The way YouTube’s Content ID system works is well known. When a video uploaded by a YouTube user includes copyrighted music that is detected by the system, the rightsholder can block the video; run ads against it and receive the revenues; or leave it be while monitoring its viewing stats.

What’s been missing in the past is an option to share those revenues with the creator of the video, but there may be a change coming.

“We are starting to experiment with ways to grow creators’ music options for their content. This includes introducing the ability for creators to access our partners’ music while still being able to earn revenue on their videos,” explained YouTube in a recent update to its ‘Test Features and Experiments’ page.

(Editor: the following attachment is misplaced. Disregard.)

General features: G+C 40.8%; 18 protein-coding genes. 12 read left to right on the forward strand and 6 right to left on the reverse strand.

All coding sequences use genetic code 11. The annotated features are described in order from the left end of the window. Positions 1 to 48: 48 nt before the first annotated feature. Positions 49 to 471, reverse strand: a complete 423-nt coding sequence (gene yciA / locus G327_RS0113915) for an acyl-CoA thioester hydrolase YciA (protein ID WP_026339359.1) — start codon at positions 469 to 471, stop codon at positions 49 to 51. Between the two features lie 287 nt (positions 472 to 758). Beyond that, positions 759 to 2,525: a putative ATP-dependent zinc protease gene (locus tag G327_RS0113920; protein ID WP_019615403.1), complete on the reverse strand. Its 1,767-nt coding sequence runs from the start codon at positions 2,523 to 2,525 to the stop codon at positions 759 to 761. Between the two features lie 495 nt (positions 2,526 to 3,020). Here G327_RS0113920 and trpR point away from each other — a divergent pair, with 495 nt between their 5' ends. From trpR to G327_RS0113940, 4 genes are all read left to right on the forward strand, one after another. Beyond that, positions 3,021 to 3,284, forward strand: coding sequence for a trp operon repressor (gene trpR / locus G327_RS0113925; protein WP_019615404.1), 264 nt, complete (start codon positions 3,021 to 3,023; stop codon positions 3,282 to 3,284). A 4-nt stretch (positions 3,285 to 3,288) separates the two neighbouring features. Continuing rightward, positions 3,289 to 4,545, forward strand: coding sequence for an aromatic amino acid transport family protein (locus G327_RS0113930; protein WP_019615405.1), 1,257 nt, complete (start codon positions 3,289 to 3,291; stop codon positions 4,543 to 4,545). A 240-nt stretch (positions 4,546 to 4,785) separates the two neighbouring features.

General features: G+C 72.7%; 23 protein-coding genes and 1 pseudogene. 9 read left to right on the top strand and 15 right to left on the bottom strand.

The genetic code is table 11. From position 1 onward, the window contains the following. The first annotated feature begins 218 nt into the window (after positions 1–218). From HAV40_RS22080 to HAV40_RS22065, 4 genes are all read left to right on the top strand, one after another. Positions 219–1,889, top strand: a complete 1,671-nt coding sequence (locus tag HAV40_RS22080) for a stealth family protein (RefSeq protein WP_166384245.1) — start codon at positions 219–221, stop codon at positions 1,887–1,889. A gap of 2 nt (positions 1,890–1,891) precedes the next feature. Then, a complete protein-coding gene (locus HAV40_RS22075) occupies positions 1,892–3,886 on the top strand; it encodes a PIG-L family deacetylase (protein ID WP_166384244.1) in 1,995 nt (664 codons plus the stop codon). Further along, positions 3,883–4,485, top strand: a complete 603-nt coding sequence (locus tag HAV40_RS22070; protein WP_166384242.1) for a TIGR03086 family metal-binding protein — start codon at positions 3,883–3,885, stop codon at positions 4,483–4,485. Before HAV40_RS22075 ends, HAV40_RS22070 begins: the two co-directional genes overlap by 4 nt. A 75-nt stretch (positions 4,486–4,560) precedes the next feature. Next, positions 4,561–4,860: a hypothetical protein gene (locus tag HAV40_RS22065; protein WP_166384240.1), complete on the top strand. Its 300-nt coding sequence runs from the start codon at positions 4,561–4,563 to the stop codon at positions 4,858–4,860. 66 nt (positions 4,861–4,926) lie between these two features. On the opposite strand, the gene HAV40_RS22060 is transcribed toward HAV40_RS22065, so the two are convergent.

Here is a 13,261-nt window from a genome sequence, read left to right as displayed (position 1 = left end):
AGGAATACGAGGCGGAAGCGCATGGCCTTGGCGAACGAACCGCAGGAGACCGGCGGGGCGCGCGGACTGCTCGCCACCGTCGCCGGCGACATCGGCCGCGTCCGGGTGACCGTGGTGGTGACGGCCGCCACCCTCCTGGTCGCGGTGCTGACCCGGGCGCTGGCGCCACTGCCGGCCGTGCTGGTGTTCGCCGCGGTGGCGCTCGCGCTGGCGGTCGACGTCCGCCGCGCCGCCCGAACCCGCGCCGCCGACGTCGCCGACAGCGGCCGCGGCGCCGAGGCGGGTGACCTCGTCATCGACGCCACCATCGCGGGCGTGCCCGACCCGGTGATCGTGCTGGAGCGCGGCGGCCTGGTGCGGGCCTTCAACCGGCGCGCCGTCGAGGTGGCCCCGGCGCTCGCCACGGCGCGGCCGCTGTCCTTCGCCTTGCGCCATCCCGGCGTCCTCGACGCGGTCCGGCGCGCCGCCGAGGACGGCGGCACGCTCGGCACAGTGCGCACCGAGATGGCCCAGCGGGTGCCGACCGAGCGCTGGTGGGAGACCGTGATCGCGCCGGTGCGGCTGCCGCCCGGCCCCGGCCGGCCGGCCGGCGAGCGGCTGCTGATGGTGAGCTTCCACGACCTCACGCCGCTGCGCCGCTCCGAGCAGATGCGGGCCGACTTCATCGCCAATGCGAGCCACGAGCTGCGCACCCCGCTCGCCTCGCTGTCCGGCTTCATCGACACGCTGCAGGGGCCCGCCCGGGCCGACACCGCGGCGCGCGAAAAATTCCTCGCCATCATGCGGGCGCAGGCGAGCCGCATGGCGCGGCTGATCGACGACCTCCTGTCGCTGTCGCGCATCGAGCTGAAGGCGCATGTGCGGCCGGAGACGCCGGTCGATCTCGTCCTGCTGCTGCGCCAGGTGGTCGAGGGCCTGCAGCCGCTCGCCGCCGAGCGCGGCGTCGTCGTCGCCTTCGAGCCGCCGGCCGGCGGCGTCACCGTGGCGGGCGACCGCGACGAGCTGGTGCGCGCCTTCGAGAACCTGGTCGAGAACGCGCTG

“Right now we’re still building and testing with a limited set of creators, and will have more news to share in the coming months.”

The very-relevant context for this? Two days before YouTube’s announcement, Meta announced its ‘Music Revenue Sharing’ initiative, which will offer a 20% rev-share for creators who use licensed music in their videos on Facebook.

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